Rubella is an infection caused by a virus. If a pregnant woman becomes infected, she can pass the infection to the unborn baby. This infection can lead to severe birth defects, miscarriage, or stillbirth. The health problems due to the infection are called congenital rubella syndrome.
Congenital rubella syndrome is caused by an infection of the rubella virus. The virus first infects the mother. It then passes to the baby during pregnancy. The virus interrupts the development of the baby.
There is a vaccination for rubella. If the mother has not had this vaccination, the baby has an increased risk of infection.
The infection is most dangerous to the baby in the first trimester of pregnancy.
Symptoms can vary depending on the timing of the infection. Some problems caused by congenital rubella include:
You will be asked about your child's symptoms and medical history. A physical exam will be done. Other tests may include:
Treatment will depend on the results of the infection. Certain eye and heart defects may be treated with surgery shortly after birth. Early intervention programs may also help babies with hearing loss, vision loss, or intellectual disability. Talk with your doctor about the best treatment plans for your child.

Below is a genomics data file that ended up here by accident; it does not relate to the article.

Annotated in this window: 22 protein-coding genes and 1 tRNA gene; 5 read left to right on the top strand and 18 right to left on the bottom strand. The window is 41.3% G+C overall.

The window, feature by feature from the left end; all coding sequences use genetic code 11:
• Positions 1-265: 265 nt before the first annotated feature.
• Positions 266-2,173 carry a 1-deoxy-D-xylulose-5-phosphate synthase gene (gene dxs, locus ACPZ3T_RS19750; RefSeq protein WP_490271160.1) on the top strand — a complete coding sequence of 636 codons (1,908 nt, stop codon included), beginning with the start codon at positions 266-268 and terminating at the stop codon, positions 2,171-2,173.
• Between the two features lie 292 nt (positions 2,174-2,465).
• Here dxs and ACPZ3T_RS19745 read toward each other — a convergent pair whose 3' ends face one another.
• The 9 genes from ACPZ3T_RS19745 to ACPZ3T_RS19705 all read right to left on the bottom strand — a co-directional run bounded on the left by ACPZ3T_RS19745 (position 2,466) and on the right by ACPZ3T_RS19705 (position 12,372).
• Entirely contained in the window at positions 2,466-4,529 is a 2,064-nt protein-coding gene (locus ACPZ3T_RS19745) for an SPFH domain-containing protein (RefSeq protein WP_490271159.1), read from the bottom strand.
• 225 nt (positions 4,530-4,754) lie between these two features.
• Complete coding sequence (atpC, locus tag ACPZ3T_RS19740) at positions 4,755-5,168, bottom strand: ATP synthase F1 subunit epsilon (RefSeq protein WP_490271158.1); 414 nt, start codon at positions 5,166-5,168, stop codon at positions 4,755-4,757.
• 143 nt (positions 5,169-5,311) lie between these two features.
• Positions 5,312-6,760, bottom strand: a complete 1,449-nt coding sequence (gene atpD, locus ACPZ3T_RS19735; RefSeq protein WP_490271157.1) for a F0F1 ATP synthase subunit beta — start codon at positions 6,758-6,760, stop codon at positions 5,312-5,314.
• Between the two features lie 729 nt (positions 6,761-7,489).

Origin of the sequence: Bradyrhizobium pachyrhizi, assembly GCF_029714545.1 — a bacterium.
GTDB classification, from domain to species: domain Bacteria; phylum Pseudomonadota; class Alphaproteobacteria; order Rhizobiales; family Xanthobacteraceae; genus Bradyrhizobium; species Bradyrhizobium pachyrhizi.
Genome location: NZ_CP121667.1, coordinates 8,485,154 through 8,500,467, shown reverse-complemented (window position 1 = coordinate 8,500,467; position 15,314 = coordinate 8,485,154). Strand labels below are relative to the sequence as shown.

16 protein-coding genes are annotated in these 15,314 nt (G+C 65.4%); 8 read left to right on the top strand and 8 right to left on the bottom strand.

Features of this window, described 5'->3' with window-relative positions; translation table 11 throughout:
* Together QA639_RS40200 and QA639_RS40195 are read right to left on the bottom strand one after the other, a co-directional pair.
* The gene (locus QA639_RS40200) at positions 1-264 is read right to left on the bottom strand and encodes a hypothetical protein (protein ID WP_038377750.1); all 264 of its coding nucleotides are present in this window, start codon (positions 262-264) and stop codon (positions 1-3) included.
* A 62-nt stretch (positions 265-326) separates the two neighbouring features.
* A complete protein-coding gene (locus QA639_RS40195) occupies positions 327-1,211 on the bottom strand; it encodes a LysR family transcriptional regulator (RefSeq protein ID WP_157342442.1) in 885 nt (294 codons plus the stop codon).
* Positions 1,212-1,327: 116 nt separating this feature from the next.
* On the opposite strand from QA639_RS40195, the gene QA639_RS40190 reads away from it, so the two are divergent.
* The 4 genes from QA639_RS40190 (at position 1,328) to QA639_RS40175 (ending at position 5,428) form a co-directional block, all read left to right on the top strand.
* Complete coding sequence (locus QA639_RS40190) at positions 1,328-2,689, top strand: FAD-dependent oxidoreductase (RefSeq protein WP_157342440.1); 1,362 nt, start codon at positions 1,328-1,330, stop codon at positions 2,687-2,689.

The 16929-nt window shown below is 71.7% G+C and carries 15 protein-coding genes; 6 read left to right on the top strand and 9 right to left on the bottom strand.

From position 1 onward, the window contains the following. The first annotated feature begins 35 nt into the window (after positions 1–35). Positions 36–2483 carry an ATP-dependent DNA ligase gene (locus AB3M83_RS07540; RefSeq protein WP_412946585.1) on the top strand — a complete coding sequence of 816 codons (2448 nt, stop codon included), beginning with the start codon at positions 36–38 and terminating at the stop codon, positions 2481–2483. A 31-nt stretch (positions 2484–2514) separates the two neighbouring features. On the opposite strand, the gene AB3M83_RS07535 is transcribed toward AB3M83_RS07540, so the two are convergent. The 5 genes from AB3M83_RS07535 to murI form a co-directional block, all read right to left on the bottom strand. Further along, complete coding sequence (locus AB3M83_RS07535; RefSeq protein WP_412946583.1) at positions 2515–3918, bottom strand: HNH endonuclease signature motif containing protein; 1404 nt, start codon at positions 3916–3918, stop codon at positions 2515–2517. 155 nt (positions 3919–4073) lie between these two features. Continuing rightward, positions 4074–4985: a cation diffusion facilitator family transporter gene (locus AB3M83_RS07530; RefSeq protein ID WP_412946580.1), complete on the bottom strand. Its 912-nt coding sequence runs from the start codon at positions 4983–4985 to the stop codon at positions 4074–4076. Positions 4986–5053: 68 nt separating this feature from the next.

Rubella vaccination for the mother can prevent congenital rubella syndrome. Screening for immunity may be done at premarital, preconception, or prenatal medical exams.
Infants with congenital rubella can spread the infection. Anyone taking care of your infant should be vaccinated against rubella.
Centers for Disease Control and Prevention
Family Doctor—American Academy of Family Physicians
Canadian Paediatric Society
Rubella. EBSCO DynaMed Plus website. Available at: http://www.dynamed.com/topics/dmp~AN~T116928/Rubella. Updated April 15, 2016. Accessed June 6, 2016.
McLean H, Redd S, et al. Chapter 15: Congenital rubella syndrome. VPD Surveillance Manual\. 5th ed. 2012. Available at: http://www.cdc.gov/vaccines/pubs/surv-manual/chpt15-crs.pdf. Accessed June 6, 2016.
Last reviewed June 2016 by Kari Kassir, MD
Please be aware that this information is provided to supplement the care provided by your physician. It is neither intended nor implied to be a substitute for professional medical advice. CALL YOUR HEALTHCARE PROVIDER IMMEDIATELY IF YOU THINK YOU MAY HAVE A MEDICAL EMERGENCY. Always seek the advice of your physician or other qualified health provider prior to starting any new treatment or with any questions you may have regarding a medical condition.